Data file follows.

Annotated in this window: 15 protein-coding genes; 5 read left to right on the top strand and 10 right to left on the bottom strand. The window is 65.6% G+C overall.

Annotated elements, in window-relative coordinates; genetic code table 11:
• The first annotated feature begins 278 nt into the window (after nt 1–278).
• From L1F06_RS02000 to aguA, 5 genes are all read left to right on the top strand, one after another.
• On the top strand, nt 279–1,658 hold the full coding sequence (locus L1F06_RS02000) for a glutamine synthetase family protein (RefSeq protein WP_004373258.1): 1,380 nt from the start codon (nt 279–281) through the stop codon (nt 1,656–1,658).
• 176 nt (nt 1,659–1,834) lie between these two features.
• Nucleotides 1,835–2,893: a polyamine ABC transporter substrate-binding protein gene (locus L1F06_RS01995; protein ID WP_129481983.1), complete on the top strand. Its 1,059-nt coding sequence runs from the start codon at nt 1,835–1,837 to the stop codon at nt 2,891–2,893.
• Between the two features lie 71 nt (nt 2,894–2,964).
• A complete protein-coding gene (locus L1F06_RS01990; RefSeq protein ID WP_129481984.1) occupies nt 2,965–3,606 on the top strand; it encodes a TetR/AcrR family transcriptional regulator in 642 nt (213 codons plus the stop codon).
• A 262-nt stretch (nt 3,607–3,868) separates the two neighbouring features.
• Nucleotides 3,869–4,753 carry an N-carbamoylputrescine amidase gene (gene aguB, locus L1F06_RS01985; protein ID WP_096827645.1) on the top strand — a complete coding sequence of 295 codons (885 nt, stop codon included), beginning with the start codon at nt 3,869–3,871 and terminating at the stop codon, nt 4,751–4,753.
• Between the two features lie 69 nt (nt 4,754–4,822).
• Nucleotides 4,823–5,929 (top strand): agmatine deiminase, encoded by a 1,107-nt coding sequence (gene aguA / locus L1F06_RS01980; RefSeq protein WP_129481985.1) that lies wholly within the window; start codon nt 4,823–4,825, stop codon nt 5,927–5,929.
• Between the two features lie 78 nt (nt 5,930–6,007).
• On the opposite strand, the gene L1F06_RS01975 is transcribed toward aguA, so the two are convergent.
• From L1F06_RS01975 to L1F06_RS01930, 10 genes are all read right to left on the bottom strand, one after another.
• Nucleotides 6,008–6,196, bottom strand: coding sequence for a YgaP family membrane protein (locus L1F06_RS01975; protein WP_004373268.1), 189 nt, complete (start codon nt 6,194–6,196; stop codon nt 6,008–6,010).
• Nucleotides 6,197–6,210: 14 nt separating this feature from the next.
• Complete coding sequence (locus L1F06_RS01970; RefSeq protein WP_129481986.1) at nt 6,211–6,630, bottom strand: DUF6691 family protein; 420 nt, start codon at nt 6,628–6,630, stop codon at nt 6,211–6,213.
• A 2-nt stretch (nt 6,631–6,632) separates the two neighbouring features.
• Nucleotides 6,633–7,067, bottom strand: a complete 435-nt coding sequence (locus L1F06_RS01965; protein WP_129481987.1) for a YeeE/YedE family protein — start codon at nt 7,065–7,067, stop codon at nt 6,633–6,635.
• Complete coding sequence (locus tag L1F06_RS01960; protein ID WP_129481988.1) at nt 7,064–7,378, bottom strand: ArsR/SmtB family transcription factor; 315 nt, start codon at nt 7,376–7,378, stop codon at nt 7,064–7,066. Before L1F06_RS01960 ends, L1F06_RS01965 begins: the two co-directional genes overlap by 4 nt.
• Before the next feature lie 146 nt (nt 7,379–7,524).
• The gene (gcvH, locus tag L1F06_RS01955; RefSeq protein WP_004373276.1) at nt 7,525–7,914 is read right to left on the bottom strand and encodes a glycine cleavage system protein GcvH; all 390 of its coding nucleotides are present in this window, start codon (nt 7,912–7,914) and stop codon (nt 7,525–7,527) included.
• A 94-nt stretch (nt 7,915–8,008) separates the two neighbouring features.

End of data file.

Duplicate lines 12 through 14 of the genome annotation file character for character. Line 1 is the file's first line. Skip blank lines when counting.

• Between the two features lie 69 nt (nt 4,754–4,822).
• Nucleotides 4,823–5,929 (top strand): agmatine deiminase, encoded by a 1,107-nt coding sequence (gene aguA / locus L1F06_RS01980; RefSeq protein WP_129481985.1) that lies wholly within the window; start codon nt 4,823–4,825, stop codon nt 5,927–5,929.
• Between the two features lie 78 nt (nt 5,930–6,007).